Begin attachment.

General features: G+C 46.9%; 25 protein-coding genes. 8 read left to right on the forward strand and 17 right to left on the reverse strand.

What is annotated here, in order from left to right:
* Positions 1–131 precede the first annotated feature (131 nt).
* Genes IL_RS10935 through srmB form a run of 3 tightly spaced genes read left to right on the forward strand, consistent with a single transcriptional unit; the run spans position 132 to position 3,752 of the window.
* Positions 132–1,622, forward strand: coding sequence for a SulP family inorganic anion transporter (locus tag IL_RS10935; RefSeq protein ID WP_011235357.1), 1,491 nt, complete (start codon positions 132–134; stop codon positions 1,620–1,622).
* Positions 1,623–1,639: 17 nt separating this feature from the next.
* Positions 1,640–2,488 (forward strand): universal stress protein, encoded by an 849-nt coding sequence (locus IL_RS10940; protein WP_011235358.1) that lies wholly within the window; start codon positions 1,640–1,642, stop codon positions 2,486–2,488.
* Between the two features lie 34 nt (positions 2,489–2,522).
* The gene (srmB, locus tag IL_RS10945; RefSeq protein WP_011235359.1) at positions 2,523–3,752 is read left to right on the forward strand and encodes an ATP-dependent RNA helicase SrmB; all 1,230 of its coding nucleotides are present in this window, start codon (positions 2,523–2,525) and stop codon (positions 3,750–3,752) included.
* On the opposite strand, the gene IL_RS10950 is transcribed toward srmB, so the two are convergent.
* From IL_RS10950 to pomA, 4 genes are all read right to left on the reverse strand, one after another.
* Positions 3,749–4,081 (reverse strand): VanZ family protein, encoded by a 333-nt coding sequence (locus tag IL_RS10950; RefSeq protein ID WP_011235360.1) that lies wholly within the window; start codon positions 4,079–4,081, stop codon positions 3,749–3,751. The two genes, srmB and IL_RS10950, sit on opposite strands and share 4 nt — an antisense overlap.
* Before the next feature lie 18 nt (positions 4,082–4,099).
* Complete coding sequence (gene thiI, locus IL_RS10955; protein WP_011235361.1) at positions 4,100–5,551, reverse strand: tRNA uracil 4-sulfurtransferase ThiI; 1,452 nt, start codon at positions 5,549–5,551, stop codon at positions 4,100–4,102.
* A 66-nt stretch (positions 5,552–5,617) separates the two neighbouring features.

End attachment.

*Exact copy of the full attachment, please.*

General features: G+C 46.9%; 25 protein-coding genes. 8 read left to right on the forward strand and 17 right to left on the reverse strand.

What is annotated here, in order from left to right:
* Positions 1–131 precede the first annotated feature (131 nt).
* Genes IL_RS10935 through srmB form a run of 3 tightly spaced genes read left to right on the forward strand, consistent with a single transcriptional unit; the run spans position 132 to position 3,752 of the window.
* Positions 132–1,622, forward strand: coding sequence for a SulP family inorganic anion transporter (locus tag IL_RS10935; RefSeq protein ID WP_011235357.1), 1,491 nt, complete (start codon positions 132–134; stop codon positions 1,620–1,622).
* Positions 1,623–1,639: 17 nt separating this feature from the next.
* Positions 1,640–2,488 (forward strand): universal stress protein, encoded by an 849-nt coding sequence (locus IL_RS10940; protein WP_011235358.1) that lies wholly within the window; start codon positions 1,640–1,642, stop codon positions 2,486–2,488.
* Between the two features lie 34 nt (positions 2,489–2,522).
* The gene (srmB, locus tag IL_RS10945; RefSeq protein WP_011235359.1) at positions 2,523–3,752 is read left to right on the forward strand and encodes an ATP-dependent RNA helicase SrmB; all 1,230 of its coding nucleotides are present in this window, start codon (positions 2,523–2,525) and stop codon (positions 3,750–3,752) included.
* On the opposite strand, the gene IL_RS10950 is transcribed toward srmB, so the two are convergent.
* From IL_RS10950 to pomA, 4 genes are all read right to left on the reverse strand, one after another.
* Positions 3,749–4,081 (reverse strand): VanZ family protein, encoded by a 333-nt coding sequence (locus tag IL_RS10950; RefSeq protein ID WP_011235360.1) that lies wholly within the window; start codon positions 4,079–4,081, stop codon positions 3,749–3,751. The two genes, srmB and IL_RS10950, sit on opposite strands and share 4 nt — an antisense overlap.
* Before the next feature lie 18 nt (positions 4,082–4,099).
* Complete coding sequence (gene thiI, locus IL_RS10955; protein WP_011235361.1) at positions 4,100–5,551, reverse strand: tRNA uracil 4-sulfurtransferase ThiI; 1,452 nt, start codon at positions 5,549–5,551, stop codon at positions 4,100–4,102.
* A 66-nt stretch (positions 5,552–5,617) separates the two neighbouring features.